Pieper, Francis. Christian Dogmatics: Volume 2. St. Louis: Concordia Publishing House, 1968.
4 - The Communion of Natures (Loc. 2363)
THE REASON FOR THE SPECIAL DISCUSSION OF THE COMMUNION OF NATURES
The concept of the personal union of human and divine in Christ should include the communion of natures. Yet the discussion is made important for several reasons.
- Calvinism rejects “actual communion of the divine nature with the human” (Loc. 2378) in Christ. They make this claim based on the presupposition that a finite human cannot have communion with the infinite. They accept an assumption of the person of the Son but not the human nature.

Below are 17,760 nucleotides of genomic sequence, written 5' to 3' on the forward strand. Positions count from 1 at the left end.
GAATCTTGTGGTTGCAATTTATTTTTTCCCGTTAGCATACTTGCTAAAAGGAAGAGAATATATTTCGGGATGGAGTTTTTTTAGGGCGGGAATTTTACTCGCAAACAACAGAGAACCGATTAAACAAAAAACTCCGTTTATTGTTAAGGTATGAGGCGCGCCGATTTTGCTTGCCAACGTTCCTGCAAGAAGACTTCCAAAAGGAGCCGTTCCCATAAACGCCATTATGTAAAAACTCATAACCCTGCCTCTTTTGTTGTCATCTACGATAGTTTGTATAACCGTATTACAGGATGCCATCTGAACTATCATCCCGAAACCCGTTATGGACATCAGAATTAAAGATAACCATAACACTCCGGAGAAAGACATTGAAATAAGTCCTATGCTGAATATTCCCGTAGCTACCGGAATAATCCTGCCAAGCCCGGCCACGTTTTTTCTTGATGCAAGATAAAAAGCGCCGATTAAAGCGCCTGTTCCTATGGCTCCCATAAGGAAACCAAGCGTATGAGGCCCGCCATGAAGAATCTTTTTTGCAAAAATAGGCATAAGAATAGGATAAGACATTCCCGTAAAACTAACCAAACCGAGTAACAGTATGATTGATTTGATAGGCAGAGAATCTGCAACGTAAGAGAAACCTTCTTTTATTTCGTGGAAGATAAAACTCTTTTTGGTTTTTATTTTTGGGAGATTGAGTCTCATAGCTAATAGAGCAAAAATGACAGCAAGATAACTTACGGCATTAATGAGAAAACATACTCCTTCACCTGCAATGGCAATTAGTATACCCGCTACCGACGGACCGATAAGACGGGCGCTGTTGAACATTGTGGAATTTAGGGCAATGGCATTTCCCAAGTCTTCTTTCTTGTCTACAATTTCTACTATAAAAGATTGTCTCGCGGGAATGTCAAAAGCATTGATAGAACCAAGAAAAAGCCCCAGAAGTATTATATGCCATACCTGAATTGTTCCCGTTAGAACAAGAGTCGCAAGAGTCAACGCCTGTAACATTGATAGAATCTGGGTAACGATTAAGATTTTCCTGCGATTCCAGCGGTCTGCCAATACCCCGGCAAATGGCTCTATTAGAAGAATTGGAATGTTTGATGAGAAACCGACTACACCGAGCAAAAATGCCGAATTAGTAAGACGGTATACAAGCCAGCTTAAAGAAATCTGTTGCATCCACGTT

- Roman Catholic theology sides with Calvinism in this issue.
CRITIQUE OF THE DENIAL OF THE COMMUNION OF NATURES
Pieper asserts that the personal union requires a communion of natures. He points to Unitarians as the most consistent in this regard. The Reformed inconsistency is based on “their principle that the finite is not capable of the infinite” (Loc. 2424) and is addressed in the Apology of the Formula of Concord (1582).
THE COMMUNION OF NATURES MORE COMPLETELY DESCRIBED
“Scripture not merely states the fact of the communion of natures, but also describes it more fully as a permeation without confusion and conversion” (Loc. 2450). This is the historic understanding of Col. 2:9, John 1:14, and 1 John 1:13. In the end, Reformed and Lutheran theologians disagree on the humanity of Christ. Lutherans assert that the Son of God is, since the incarnation, present always and everywhere according to his human nature. The Reformed insist on locality after the incarnation.